This Friday we scheduled a 24km run, and I was going to try to bump it up to somewhere closer to between 26km and 30km. Our small group of runners was starting the run from the Elitzur intersection (the entrance to Moshav Aviezer), running to the Elah Junction, across the 38 to Givat Yeshayahu, into the trails past the Midras and Itri ruins, through Park Adulam, and back up through the Roglit Vineyards and out to Aviezer. I started form RBS, adding a few km at the beginning.

And I ran it in shoes. I thought part of the run, the section covering Park Adulam, would be a trail. I debated if I should try the Vibrams and take the chance, run in my Nike Free Run barefoot shoes, or go for real shod running.

I finally decided to run in shoes. I figured it would be at least good to make my comparison.

I laced up my Asics Gel Krayaro shoes that I still have from last year and was on my way. I could right away feel the difference between the shoes and barefoot. The run felt different from the first step. My feet felt heavier, they were stepping differently, and I was using different muscles. I could feel the running in my knees right away, and my quads were working hard.

After the first few kilometers, I settled into a rhythm and the running was ok. After about 11km it started getting very difficult. The course of the run itself was very difficult. A lot of hills, ups and downs, mostly small hills, but some large and steep ones as well. Even if a hill is not too difficult, you get a few of them and it totally takes you off your rhythm and pace.

The run through the Park Adulam was very difficult. I was feeling pain in my hamstring through large sections of it. I struggled on the hills. My legs felt heavy. Overall, it was a horrible run. I could not even run up the final hill - I had to walk it.

The barefoot running is so smooth and natural. You get into a rhythm right away, It is a bit harder on the feet and ankles, but the run itself is so much smoother. The problem with the barefoot running is that it doesnt give you, km for km, as great of a workout as the shod running. the shod running really uses your whole body - for better or worse. Because of that the workout is so much more encompassing of the whole body.

I felt shoulder pain at the end of the run, like a large knot tied up in my shoulder. Just like at the end of long runs last year. I have noticed I am not losing as much weight with the barefoot running as I did with the shod running - I am losing weight and I notice it in both my waistline and the way my clothes fit, but when I ran in shoes I lost much more much faster. It could also be though because I am not running as much - I am maxing out at 2 times a week right now, which is really not enough.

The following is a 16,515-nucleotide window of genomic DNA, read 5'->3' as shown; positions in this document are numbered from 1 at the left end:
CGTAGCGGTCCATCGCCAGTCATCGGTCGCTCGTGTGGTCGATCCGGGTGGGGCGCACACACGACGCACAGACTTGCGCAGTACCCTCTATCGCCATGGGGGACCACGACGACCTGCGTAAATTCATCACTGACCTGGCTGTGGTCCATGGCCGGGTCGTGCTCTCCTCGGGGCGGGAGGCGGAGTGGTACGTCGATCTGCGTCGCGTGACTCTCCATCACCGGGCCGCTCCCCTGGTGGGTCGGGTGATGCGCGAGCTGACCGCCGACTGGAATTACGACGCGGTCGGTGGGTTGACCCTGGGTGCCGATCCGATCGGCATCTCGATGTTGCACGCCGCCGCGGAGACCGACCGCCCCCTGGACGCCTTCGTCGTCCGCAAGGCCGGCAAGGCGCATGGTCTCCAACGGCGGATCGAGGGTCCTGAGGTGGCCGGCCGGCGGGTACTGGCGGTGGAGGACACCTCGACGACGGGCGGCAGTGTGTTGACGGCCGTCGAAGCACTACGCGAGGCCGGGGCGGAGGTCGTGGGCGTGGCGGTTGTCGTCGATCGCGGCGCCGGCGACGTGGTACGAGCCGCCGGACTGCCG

Basically, the barefoot running works for me. In the challenge between barefoot and shod running, for me, barefoot running seems to be the way to go. But again, YMMV.

Sunday, October 10, 2010

Ran a great 34km to Rehovot

Friday was a long run day. The scheduled run was 34km to Rehovot.

The Rehovot run is one of my favorite, if not my actual favorite. I am not sure because how can anyone love such a run of 34 kilometers (or more, depending on the starting point), but as long runs go, this is one of the best that we do during marathon training season.

The course is beautiful, and after some hills in the beginning, the rest of the way is mostly flat (still the occasional hill, but mostly).

The weather was perfect for a long run. Cool, slightly overcast with a subtle breeze. I left very early, because I am slower than everyone else and I wanted to arrive in rehovot at around the same time. I started my run at about 4:15 in the morning, and it was pitch black out on the highway. I dont know if I will do that again - I will have to weigh it against the other options, and it will depend a lot on the timing of the scheduled taxi home and other things. It felt dangerous but there were just a few cars out on the highway at that time of day/night.

I started off at a good pace. If it was lighter out I might have tried to run a little faster, but I didnt want to trip over anything i could not see, so I took it a bit easy. The first hill was ok, as it is just a short, albeit steep, hill, but the hill up to presidents Forest is the most intimidating hill on this run. That was coming up and I would hit it at about 11km or so, as I started my run in RBS.

By the time I got to Tzomet Shimshon leading up to the Presidents Forest hill it was already getting light. I was feeling strong and running at a great pace, a pace I did not expect to be able to keep up for very long, and I attacked the hill. I ran up the hill slower, obviously, but still a great hill pace for me. This is a long and steep hill and is very difficult.